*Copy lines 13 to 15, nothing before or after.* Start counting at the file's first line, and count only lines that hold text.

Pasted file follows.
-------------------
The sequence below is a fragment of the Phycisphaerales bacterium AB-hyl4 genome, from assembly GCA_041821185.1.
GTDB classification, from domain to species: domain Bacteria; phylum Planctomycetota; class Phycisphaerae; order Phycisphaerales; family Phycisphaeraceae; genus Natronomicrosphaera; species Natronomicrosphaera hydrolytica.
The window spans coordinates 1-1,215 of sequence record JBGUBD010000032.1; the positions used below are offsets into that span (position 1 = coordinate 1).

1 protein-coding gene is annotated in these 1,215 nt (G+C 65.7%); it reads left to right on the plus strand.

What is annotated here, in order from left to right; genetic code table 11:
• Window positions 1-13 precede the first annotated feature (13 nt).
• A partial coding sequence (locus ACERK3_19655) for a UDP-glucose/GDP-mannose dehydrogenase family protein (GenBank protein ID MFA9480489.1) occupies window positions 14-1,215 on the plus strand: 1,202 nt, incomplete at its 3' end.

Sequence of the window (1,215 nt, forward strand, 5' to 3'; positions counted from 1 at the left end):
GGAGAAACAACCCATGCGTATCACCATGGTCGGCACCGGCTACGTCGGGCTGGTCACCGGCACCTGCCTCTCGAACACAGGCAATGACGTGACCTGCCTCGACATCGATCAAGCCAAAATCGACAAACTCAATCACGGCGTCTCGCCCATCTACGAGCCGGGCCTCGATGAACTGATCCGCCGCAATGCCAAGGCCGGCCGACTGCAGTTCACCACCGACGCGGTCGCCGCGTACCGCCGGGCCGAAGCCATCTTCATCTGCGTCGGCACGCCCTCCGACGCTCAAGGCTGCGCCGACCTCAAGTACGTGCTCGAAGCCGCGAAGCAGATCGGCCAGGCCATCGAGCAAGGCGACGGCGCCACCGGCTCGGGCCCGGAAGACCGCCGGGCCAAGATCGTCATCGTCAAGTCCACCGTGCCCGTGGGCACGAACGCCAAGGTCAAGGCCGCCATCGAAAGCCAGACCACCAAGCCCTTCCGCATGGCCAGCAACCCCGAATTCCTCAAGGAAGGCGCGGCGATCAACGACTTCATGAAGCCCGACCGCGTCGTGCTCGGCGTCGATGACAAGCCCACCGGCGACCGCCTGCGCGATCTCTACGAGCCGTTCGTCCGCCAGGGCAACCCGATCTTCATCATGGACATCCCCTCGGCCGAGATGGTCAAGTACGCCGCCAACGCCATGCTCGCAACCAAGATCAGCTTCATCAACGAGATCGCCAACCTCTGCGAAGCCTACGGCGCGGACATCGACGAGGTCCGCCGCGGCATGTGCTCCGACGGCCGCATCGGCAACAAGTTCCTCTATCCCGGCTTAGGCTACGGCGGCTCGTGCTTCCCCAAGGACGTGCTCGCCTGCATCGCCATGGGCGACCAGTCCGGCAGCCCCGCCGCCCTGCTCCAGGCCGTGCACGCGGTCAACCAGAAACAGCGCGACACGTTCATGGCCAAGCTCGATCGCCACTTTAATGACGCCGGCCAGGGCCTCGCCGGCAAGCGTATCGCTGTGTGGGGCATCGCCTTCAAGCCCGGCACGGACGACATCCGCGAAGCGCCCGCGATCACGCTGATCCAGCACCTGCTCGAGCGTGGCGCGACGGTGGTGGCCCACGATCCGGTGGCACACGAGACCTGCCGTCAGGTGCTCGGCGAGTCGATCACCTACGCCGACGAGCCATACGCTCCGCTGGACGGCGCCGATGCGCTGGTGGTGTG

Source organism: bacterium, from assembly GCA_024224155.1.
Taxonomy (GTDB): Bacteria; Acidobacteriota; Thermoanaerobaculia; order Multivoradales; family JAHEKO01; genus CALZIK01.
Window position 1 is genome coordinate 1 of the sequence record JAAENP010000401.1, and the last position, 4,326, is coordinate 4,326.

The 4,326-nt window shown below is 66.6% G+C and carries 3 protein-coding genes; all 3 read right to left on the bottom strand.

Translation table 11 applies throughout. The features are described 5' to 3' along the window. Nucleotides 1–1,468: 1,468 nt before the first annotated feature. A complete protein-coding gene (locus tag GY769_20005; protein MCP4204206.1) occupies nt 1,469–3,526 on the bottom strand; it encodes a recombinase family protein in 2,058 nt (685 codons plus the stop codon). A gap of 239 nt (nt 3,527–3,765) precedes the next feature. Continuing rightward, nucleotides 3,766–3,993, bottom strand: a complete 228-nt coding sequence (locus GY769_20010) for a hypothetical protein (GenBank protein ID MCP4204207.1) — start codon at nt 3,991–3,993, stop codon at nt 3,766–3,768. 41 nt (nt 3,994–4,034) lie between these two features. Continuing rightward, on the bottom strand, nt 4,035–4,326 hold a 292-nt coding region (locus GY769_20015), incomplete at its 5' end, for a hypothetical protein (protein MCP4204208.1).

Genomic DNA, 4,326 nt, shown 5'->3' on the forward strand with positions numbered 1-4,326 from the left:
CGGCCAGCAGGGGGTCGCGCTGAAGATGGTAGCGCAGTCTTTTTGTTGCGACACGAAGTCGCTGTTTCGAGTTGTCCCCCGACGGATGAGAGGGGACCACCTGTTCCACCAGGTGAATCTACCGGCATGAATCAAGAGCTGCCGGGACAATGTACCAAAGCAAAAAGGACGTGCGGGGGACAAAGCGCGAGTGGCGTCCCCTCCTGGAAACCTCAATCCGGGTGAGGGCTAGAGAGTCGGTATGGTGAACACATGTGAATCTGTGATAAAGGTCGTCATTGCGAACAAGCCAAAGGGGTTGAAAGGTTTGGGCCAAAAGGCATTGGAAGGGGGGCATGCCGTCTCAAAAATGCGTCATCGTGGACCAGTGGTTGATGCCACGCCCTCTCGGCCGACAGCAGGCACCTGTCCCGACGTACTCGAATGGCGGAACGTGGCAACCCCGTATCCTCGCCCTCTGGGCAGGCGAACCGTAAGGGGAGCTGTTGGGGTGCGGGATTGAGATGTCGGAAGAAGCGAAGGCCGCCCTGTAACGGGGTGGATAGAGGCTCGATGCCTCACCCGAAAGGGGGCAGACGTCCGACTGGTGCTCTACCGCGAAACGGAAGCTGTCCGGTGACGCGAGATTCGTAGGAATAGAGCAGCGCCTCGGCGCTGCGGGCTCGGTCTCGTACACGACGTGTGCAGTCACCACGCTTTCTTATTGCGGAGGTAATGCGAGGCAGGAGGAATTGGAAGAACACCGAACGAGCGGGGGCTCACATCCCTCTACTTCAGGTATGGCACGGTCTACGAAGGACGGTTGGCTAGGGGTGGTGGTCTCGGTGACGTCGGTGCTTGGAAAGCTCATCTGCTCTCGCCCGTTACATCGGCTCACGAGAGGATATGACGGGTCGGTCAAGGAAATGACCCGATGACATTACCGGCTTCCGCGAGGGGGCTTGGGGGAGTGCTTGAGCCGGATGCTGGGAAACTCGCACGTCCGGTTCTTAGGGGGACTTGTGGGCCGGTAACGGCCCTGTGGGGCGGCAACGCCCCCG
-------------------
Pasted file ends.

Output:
The 4,326-nt window shown below is 66.6% G+C and carries 3 protein-coding genes; all 3 read right to left on the bottom strand.

Translation table 11 applies throughout. The features are described 5' to 3' along the window. Nucleotides 1–1,468: 1,468 nt before the first annotated feature. A complete protein-coding gene (locus tag GY769_20005; protein MCP4204206.1) occupies nt 1,469–3,526 on the bottom strand; it encodes a recombinase family protein in 2,058 nt (685 codons plus the stop codon). A gap of 239 nt (nt 3,527–3,765) precedes the next feature. Continuing rightward, nucleotides 3,766–3,993, bottom strand: a complete 228-nt coding sequence (locus GY769_20010) for a hypothetical protein (GenBank protein ID MCP4204207.1) — start codon at nt 3,991–3,993, stop codon at nt 3,766–3,768. 41 nt (nt 3,994–4,034) lie between these two features. Continuing rightward, on the bottom strand, nt 4,035–4,326 hold a 292-nt coding region (locus GY769_20015), incomplete at its 5' end, for a hypothetical protein (protein MCP4204208.1).

Genomic DNA, 4,326 nt, shown 5'->3' on the forward strand with positions numbered 1-4,326 from the left: